February 1999 - Volume 2 - Issue 2
This is the third article in our Feature Series: Learning about ADD/ADHD. Presidio does not specifically support any one way of researching, diagnosing or treating ADHD/ADD.
For some children and their families, the start of a new school year means more than just the usual adjustment or readjustment to the rules, routines, and structure of the classroom. An estimated 1 in 3 adopted children has attention deficit disorder (ADD), and because the school setting requires the very skills that are difficult for children with ADD, the disorder is most often diagnosed during the early primary grades.
Although some parents are relieved to have a name for the problems and behaviors they've been dealing with for years, others refuse to accept that their child has ADD. For these parents, a diagnosis of ADD is like a death sentence for their child.
Parents must keep in mind, though, that ADD is simply a trait, not a disease or illness. Although children with ADD are at risk for school failure and emotional difficulties, with early identification and treatment, they can succeed.
To help their children achieve success, parents first need a solid understanding of the disorder and how it manifests in daily activities - at home, in the classroom, and in social situations.
ADD is a neurological disorder that interferes with a person's ability to sustain attention or focus on a task and to delay impulsive behavior. It was first recognized in 1902. Since that time, the disorder has been given a number of names, including Minimal Brain Dysfunction and the Hyper kinetic Reaction of Childhood. The diagnosis of Attention Deficit Disorder was formally recognized in 1980 in the Diagnostic and Statistical Manual (3rd edition), the official diagnostic manual of the American Psychiatric Association.
Although the cause of ADD is unknown, evidence suggests a dysfunction in the frontal lobes of the brain, where behavior is regulated. In people who have the disorder, less metabolic activity than usual occurs there, or brain chemicals called neurotransmitters may be deficient. ADD is considered genetic; 30-40 percent of adults in whom ADD is diagnosed have children who exhibit the disorder.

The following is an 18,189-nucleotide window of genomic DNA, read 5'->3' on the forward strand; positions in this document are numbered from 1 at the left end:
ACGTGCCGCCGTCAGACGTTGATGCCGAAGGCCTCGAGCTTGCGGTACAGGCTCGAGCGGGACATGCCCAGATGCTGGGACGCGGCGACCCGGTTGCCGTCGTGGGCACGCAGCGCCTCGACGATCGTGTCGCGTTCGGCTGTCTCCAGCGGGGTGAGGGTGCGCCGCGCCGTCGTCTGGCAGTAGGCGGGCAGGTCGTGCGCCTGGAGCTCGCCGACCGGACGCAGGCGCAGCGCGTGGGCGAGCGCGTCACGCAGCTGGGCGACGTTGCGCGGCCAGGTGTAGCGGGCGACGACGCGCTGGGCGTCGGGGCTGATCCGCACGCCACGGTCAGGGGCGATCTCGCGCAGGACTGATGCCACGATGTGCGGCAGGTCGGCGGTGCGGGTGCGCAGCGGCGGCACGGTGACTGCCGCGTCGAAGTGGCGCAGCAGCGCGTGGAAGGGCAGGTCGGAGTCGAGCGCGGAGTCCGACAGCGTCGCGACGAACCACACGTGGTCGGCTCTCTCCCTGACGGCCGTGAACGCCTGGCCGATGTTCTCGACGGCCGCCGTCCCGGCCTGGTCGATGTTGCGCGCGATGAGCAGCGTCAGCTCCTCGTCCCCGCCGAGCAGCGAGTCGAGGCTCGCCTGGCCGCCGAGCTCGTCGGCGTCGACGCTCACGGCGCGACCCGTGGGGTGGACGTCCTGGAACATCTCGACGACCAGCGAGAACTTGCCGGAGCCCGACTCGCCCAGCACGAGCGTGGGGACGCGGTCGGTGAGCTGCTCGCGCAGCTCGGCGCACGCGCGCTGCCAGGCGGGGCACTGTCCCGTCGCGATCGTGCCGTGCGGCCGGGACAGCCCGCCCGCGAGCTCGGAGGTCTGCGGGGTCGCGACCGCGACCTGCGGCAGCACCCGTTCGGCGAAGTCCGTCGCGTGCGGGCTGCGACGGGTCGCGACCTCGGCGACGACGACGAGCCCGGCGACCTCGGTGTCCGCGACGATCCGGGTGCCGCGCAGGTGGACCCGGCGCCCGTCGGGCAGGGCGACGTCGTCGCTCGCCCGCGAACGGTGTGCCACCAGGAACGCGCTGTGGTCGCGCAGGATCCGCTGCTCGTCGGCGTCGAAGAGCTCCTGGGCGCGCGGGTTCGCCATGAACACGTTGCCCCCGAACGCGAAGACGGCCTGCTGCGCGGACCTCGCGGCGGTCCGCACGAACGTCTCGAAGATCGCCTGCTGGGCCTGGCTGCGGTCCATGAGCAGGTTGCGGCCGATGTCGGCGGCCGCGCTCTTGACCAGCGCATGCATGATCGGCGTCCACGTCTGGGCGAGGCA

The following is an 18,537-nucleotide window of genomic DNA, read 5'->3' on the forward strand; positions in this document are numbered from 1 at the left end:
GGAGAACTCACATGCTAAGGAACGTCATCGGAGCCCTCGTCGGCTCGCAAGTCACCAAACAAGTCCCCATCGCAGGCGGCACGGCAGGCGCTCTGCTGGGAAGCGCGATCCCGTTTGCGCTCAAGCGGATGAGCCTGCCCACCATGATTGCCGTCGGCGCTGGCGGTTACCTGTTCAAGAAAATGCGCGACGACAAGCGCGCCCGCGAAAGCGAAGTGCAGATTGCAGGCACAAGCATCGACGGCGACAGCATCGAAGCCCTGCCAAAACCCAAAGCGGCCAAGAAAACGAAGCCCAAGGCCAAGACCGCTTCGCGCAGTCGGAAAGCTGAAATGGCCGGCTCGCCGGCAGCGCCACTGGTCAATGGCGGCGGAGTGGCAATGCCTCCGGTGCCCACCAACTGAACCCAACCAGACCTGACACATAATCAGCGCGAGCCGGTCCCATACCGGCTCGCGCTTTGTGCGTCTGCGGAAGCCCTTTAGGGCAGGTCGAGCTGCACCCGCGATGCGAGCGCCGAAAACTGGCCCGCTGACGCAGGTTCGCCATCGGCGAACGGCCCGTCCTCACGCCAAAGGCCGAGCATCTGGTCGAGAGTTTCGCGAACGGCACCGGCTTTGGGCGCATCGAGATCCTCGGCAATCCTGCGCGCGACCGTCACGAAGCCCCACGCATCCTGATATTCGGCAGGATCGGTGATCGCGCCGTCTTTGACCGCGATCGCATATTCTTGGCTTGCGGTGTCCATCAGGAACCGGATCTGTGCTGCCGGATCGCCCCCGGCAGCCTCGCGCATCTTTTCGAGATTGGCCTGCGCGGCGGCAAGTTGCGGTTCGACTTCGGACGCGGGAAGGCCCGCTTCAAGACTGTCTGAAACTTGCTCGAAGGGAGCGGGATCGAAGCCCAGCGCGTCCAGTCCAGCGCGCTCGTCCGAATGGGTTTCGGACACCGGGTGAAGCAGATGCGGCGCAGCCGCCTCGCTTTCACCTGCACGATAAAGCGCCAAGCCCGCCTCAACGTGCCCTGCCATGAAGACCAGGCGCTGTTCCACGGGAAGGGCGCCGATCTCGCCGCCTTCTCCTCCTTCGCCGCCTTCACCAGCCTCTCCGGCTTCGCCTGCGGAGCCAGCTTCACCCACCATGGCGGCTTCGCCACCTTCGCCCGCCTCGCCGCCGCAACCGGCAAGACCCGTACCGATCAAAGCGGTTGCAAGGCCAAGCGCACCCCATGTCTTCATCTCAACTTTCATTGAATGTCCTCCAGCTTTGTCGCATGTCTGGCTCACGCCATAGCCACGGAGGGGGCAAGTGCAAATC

Children who have ADD exhibit a persistent pattern of inattention of hyperactivity/impulsivity that is more frequent and severe than is typically observed in children at a comparable level of development. Children who have ADD may fail to give close attention to details or make careless mistakes in schoolwork or other tasks. Their work is often messy and carelessly performed. They have difficulty finishing tasks in an allotted time period and shifting from one activity or academic subject to another. Losing pens, pencils, assignments, and even homework completed the day before is not uncommon. Children who have ADD often appear as if their mind is elsewhere or they did not hear what was just said to them. They may have trouble screening our extraneous stimuli. Noises like the hum of the air conditioner, the fish tank, and a bird chirping in the tree become the dominant noise rather than the background noise.
Hyperactivity may manifest in the inability to sit still. Children who have ADD drum their fingers incessantly on anything near them, constantly shuffle or wiggle their feet, and have difficulty remaining seated for an extended activity. This includes desk work as well as sitting on the floor during group activities in the earlier grades. They get up from the table during meals, while watching TV, or while doing homework. They talk excessively and make excessive noise even during quiet activities.
Impulsivity may manifest itself as impatience and difficulty with taking turns at tasks or games. This often results in social behavior that is unacceptable to peers. In the classroom, children may blurt out answers before the teacher has completely asked the question.
Treating ADD in children requires a multimodal approach, including appropriate medication, parent training in behavior management, and appropriate modifications at school.
The use of medication in the treatment of children with ADD has been common practice since the 1960's. Drugs such as Ritalin and Dexedrine have been used most frequently, but there are many others. These drugs stimulate the frontal lobes of the brain where inadequate amounts of neurotransmitters are present. This stimulation decreases hyperactivity, impulsivity, and aggression. Drug therapy has also helped to increase concentration and academic productivity. Side effects such as increased appetite, headaches, and sleep disturbances have been reported.